Aluminum concentrations in Nova Scotia rivers are too high to sustain healthy aquatic life, according to a study published recently by a Dalhousie University professor and a team of researchers.
“Long-term, fossil-fuel burning, particularly coal, which is high in sulphur and the sulphur can be transported long distances to Nova Scotia,” Shannon Sterling, a professor in the Earth and Environmental Sciences department at Dalhousie and the lead author of the study, said of the catalyst for bringing out the aluminum concentrations.
Sterling said the aluminum is in the soil, but the acid rain or acid snow that has collected acidic particles from industrial pollution takes the good calcium nutrients out of the soil and allows the release of aluminum concentrations.
“It’s natural in the soil,” Sterling said. “With un-human impacted soils, the aluminum stays in the soil.”
The abstract of the study says elevated aluminium concentrations caused major environmental concern due to aluminium’s toxicity to aquatic life, a major factor that led to the extirpation of wild Atlantic salmon.
Legislation to reduce air pollution that began in the 1990s in North America and in Europe successfully reduced the deposits of acid and the aluminium problem was widely considered solved.
Not so fast, the study found, discovering that freshwater systems show delayed recovery from acidification.
Nova Scotia, one of the regions hardest hit by acid deposit, was originally not considered to have an aluminum problem because of its high soil concentrations of dissolved organic carbon (DOC) that were expected to reduce aluminum concentrations.
But the Sterling-led study shows “widespread and frequent occurrences of aluminum concentrations that exceed thresholds in all sampled rivers despite high DOC concentrations.”
Sterling said it could be that this wasn’t a problem in Nova Scotia years ago but “there is a climate change aspect to it.”
The study showed that the toxic aluminum is even more present where there are high concentrations of DOC.
The study surveyed 10 catchment areas in Nova Scotia — the Mersey River, West River, Moose Pit Brook, Pine Marten Brook, Maria Brook, Brandon Lake Brook, Upper Killag River, Little River, Keef Brook and Colwell Creek. The sampling was done between April 2015 and 2018. The areas studied are predominantly forested with a mix of coniferous and deciduous species and the soils have low acid-neutralizing capacity and relatively high DOC concentrations.
“The highest aluminum levels that our study found were actually in the Eastern Shore, around Sheet Harbour,” Sterling said of the West River drainage system. “They are also high around Keji (Mersey, Medway and Gold rivers) as well.”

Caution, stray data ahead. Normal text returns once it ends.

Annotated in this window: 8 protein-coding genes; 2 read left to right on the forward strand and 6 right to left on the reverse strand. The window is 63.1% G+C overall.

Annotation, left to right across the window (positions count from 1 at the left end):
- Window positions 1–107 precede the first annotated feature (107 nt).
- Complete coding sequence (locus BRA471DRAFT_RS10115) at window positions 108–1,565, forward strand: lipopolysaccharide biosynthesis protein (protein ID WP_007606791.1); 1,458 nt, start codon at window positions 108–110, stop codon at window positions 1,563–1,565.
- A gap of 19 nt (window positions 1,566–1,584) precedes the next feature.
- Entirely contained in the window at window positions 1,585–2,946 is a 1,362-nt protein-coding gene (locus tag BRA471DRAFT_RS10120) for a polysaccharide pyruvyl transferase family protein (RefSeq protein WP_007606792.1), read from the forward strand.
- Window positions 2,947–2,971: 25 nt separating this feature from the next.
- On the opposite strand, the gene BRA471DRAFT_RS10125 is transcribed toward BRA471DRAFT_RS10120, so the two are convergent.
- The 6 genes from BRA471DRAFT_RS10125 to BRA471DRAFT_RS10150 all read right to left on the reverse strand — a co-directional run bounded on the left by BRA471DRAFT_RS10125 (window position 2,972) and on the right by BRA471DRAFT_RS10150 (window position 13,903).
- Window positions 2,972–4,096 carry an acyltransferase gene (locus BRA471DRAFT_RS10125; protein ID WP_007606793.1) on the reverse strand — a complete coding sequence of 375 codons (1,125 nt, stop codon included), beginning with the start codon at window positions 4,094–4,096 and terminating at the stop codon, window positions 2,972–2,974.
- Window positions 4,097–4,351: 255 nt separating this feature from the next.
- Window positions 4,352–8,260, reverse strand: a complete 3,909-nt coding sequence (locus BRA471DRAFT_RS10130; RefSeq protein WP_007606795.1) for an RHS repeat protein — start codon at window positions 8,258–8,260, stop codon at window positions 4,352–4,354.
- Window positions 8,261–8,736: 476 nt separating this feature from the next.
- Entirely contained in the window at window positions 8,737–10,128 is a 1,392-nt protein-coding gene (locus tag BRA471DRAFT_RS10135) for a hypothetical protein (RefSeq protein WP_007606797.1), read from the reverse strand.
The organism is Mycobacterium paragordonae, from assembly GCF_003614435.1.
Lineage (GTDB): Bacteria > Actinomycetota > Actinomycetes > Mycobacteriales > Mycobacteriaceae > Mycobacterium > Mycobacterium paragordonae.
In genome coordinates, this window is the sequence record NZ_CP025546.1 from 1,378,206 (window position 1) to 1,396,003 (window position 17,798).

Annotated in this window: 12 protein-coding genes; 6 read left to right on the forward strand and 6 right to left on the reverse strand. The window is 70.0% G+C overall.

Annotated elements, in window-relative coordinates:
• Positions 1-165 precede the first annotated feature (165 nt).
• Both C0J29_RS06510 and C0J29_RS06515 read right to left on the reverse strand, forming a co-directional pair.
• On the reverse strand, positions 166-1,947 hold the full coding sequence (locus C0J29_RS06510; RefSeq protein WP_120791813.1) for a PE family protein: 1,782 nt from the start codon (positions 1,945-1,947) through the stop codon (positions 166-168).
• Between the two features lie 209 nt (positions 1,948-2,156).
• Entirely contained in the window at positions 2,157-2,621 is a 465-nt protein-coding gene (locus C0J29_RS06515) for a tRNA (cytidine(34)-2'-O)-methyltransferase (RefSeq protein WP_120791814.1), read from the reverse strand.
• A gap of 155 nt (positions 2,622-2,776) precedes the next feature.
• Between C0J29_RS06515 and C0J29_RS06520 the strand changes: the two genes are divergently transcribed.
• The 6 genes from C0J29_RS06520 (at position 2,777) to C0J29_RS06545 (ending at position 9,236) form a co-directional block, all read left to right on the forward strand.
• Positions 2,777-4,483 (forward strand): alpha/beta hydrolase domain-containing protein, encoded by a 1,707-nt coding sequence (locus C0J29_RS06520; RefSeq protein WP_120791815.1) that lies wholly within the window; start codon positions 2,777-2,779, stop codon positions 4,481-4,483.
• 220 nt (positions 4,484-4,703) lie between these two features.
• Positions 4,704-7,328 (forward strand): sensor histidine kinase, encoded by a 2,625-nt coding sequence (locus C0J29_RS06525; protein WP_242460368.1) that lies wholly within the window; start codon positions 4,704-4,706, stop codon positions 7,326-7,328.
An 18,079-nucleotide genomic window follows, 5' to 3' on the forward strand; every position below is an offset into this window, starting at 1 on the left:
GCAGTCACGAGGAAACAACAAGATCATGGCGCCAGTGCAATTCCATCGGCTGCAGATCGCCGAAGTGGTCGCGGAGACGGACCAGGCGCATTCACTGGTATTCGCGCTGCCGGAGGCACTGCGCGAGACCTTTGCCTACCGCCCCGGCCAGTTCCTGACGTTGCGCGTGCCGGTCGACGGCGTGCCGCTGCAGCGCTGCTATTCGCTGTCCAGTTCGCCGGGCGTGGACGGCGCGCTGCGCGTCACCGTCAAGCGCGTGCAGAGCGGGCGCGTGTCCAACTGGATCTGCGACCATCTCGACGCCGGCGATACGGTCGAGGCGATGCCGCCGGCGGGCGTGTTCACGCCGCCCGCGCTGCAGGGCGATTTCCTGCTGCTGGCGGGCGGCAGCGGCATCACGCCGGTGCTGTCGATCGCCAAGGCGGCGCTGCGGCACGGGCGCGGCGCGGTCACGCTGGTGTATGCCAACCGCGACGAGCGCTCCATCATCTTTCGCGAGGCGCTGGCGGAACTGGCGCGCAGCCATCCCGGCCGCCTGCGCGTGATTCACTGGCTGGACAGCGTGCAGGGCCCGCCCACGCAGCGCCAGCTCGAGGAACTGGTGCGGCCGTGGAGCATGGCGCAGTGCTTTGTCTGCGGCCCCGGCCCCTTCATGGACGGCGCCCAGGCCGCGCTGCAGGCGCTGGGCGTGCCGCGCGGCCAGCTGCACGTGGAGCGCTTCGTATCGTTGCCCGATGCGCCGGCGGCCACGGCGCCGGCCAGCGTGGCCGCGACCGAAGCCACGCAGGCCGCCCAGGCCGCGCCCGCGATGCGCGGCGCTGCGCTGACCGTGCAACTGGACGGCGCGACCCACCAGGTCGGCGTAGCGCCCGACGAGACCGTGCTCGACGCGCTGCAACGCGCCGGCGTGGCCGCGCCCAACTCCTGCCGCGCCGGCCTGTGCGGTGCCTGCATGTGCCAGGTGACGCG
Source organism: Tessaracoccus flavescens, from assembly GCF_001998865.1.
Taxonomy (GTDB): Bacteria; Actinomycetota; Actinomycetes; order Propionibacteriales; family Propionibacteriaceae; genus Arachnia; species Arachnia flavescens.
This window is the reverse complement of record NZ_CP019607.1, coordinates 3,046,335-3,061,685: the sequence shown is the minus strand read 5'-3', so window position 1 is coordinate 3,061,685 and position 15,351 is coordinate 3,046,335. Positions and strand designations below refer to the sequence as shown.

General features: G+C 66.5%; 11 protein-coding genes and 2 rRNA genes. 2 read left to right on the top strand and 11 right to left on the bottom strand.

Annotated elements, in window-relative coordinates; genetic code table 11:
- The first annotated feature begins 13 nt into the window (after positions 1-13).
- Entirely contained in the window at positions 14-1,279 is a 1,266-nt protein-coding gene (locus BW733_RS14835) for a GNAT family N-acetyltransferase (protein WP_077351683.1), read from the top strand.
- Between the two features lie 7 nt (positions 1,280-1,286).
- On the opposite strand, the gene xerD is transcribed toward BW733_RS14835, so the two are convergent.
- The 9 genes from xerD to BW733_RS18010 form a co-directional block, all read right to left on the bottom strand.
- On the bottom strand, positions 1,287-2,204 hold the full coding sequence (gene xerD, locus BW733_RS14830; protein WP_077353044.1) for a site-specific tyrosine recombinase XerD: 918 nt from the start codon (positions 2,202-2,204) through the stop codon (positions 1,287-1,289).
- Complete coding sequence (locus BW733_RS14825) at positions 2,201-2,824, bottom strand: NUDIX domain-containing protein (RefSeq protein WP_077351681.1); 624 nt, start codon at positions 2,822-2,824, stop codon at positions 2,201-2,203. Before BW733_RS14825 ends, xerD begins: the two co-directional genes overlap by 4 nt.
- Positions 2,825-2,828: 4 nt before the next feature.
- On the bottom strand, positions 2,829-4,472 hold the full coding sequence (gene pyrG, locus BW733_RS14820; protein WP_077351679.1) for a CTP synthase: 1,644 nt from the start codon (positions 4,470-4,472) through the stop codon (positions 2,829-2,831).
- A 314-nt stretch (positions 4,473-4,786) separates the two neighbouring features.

Sterling said the aluminum concentrations are likely high across the province but next spring her group will start a larger snapshot survey of more than 70 sites in Nova Scotia.
“That’s (spring) really when it’s critical for the salmon, for the smolts … when the salmon are converting from freshwater to saltwater and they are really sensitive to aluminum. That’s going to tell us more.”
Sterling said the aluminum is toxic to all fish species with the gills providing a pathway inside the fish.
But it’s not all bad news, Sterling said, offering two solutions to the aluminum problem.
“One is to reduce pollution,” she said. “The soils will still take a long time to recover, even if you cut down the pollution. You have to put an antacid on the soils to mitigate the aluminum concentrations. To reduce aluminum you can do what’s called lining.”
Edmund Halfyard, one of the authors of the study, has had success with pouring special antacid rock into the West River, reducing the toxicity for the smolt and allowing them to bounce back.
The long-term solution is to treat the soils by helicopter applications, making the aluminum more solid and less toxic because it is less likely to get on the gills of the fish.
A federal fish restoration program is attempting to determine where aluminum is causing the most problems and treating the soils in those areas.
The cause of the increased aluminum concentrations is just as clear as the potential solution, Sterling said.
The Clean Air Act amended in 1990 in the United States wasn’t enough to clean the air in Nova Scotia, Sterling said.
“A lot of it (acid rain pollution) is from the coal-burning belt in the U.S. and Ontario as well,” Sterling said. “A study and Environment Canada modelling showed most of the pollution that’s causing acid rain in Canada is coming from the Great Lakes region. Since then, Ontario has limited its coal use.”